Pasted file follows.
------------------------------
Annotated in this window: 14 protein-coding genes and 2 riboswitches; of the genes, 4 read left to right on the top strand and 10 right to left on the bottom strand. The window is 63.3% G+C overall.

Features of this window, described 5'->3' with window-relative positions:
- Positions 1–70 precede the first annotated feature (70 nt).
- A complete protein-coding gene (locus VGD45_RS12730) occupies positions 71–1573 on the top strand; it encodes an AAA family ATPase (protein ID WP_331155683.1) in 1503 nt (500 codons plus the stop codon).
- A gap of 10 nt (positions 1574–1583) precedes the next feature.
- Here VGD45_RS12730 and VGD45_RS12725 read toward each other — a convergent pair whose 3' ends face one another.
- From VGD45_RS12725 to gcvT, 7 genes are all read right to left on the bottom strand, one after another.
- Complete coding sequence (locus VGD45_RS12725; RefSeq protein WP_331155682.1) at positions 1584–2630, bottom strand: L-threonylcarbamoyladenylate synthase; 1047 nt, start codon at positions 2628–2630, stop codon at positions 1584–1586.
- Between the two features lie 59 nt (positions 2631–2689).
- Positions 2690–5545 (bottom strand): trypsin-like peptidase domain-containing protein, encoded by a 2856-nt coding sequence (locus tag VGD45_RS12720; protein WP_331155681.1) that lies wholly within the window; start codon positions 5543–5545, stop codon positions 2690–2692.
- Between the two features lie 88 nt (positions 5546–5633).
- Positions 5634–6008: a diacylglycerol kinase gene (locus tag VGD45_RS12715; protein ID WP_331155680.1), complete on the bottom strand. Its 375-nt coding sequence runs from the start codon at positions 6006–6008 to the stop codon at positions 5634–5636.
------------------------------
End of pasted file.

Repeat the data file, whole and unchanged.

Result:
Annotated in this window: 14 protein-coding genes and 2 riboswitches; of the genes, 4 read left to right on the top strand and 10 right to left on the bottom strand. The window is 63.3% G+C overall.

Features of this window, described 5'->3' with window-relative positions:
- Positions 1–70 precede the first annotated feature (70 nt).
- A complete protein-coding gene (locus VGD45_RS12730) occupies positions 71–1573 on the top strand; it encodes an AAA family ATPase (protein ID WP_331155683.1) in 1503 nt (500 codons plus the stop codon).
- A gap of 10 nt (positions 1574–1583) precedes the next feature.
- Here VGD45_RS12730 and VGD45_RS12725 read toward each other — a convergent pair whose 3' ends face one another.
- From VGD45_RS12725 to gcvT, 7 genes are all read right to left on the bottom strand, one after another.
- Complete coding sequence (locus VGD45_RS12725; RefSeq protein WP_331155682.1) at positions 1584–2630, bottom strand: L-threonylcarbamoyladenylate synthase; 1047 nt, start codon at positions 2628–2630, stop codon at positions 1584–1586.
- Between the two features lie 59 nt (positions 2631–2689).
- Positions 2690–5545 (bottom strand): trypsin-like peptidase domain-containing protein, encoded by a 2856-nt coding sequence (locus tag VGD45_RS12720; protein WP_331155681.1) that lies wholly within the window; start codon positions 5543–5545, stop codon positions 2690–2692.
- Between the two features lie 88 nt (positions 5546–5633).
- Positions 5634–6008: a diacylglycerol kinase gene (locus tag VGD45_RS12715; protein ID WP_331155680.1), complete on the bottom strand. Its 375-nt coding sequence runs from the start codon at positions 6006–6008 to the stop codon at positions 5634–5636.